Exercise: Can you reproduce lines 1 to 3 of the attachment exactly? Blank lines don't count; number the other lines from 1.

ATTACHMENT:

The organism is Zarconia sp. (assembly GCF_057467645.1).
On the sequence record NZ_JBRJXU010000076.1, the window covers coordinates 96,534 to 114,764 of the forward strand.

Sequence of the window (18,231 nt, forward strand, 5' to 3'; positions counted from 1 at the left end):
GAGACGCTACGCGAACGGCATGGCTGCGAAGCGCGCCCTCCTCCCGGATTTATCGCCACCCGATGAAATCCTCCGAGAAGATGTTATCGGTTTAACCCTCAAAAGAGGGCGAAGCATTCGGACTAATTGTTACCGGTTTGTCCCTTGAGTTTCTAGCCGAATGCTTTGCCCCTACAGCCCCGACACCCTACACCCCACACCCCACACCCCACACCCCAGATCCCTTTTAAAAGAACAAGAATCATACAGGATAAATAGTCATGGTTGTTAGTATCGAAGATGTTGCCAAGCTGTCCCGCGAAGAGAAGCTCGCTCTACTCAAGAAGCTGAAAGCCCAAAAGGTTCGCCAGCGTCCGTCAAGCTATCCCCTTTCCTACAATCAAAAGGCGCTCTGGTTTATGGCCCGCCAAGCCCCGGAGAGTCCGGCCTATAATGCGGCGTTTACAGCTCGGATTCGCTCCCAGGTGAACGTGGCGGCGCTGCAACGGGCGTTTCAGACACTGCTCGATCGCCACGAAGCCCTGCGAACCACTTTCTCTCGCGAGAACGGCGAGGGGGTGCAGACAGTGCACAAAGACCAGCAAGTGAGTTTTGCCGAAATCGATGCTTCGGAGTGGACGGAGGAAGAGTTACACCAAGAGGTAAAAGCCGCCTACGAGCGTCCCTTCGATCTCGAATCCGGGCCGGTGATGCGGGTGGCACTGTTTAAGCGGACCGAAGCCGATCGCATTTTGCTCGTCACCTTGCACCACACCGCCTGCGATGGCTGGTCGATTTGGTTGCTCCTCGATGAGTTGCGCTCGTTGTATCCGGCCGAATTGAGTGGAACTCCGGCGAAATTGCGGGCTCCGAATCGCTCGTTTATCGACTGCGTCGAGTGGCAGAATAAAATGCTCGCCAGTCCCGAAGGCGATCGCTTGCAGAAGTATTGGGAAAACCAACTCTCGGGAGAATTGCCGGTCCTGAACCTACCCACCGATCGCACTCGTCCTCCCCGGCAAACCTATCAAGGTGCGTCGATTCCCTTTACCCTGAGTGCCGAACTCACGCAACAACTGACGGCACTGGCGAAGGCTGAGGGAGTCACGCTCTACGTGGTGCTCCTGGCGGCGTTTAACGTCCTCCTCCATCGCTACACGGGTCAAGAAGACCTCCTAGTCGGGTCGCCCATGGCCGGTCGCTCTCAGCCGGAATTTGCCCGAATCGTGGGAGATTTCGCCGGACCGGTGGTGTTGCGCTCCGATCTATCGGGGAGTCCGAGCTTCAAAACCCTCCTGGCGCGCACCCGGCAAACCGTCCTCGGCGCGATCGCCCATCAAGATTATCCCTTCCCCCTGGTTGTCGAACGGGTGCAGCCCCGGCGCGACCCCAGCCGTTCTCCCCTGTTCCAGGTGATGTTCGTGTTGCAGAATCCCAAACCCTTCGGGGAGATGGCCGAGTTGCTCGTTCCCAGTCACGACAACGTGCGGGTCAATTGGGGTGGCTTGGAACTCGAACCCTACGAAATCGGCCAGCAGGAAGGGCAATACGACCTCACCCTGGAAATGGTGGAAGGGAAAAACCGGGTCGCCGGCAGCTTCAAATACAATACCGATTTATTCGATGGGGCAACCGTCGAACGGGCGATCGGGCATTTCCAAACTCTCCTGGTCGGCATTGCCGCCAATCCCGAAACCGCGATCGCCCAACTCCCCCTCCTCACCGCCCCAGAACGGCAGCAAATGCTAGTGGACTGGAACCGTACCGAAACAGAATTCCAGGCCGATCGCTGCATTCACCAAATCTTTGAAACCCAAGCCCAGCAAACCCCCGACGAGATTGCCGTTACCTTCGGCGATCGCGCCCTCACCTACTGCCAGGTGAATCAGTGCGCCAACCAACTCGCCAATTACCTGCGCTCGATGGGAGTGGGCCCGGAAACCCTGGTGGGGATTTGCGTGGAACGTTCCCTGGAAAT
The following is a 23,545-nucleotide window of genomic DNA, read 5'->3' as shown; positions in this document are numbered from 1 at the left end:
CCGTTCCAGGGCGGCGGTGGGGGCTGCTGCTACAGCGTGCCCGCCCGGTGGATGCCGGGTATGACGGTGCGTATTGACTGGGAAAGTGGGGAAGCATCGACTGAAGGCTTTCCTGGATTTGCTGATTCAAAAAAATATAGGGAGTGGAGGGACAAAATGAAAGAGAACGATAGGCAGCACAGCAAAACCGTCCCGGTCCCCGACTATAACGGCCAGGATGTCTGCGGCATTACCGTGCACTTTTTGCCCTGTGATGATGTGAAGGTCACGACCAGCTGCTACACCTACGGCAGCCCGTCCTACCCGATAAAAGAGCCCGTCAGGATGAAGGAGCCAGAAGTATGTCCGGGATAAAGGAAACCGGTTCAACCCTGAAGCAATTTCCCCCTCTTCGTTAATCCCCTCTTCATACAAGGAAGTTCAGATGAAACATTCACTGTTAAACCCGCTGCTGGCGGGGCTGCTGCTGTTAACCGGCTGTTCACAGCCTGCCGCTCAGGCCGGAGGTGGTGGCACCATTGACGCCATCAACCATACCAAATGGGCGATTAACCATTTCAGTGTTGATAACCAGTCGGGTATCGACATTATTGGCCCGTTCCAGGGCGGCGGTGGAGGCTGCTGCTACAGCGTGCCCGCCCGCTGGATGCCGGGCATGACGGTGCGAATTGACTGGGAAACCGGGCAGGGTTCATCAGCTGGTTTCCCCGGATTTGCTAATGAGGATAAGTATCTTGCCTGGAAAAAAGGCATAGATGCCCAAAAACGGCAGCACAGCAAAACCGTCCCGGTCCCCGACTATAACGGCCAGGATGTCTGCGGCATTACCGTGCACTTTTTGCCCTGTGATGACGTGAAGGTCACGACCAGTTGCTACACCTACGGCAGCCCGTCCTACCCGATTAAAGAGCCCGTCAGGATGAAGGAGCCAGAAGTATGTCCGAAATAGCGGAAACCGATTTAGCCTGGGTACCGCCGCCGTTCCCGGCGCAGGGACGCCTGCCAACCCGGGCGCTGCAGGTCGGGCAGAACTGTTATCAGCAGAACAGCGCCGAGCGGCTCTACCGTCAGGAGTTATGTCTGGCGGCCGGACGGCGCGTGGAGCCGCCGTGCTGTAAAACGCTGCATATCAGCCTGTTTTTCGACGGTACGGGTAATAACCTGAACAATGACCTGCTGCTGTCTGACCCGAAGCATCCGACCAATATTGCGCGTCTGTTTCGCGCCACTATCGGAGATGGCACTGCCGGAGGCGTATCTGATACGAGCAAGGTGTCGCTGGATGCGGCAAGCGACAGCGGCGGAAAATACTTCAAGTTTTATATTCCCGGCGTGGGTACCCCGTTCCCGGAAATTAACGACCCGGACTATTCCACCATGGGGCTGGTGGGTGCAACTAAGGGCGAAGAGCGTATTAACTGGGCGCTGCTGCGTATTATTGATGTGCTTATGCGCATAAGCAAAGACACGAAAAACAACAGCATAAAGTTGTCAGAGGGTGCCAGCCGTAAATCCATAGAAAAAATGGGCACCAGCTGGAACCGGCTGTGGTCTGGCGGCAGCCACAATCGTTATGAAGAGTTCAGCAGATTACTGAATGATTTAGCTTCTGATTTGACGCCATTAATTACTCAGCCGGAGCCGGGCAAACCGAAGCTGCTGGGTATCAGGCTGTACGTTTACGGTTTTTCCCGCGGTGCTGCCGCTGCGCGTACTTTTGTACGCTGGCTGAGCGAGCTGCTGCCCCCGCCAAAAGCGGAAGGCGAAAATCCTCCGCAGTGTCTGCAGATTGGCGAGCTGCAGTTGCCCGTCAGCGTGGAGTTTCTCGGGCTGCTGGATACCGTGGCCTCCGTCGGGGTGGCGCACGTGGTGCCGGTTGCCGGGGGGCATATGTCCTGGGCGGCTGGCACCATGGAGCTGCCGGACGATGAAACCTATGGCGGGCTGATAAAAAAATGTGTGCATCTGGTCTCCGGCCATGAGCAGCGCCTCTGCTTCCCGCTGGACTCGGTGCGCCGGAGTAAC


The organism is Zarconia sp. (assembly GCF_057467645.1).
On the sequence record NZ_JBRJXU010000076.1, the window covers coordinates 96,534 to 114,764 of the forward strand.

Sequence of the window (18,231 nt, forward strand, 5' to 3'; positions counted from 1 at the left end):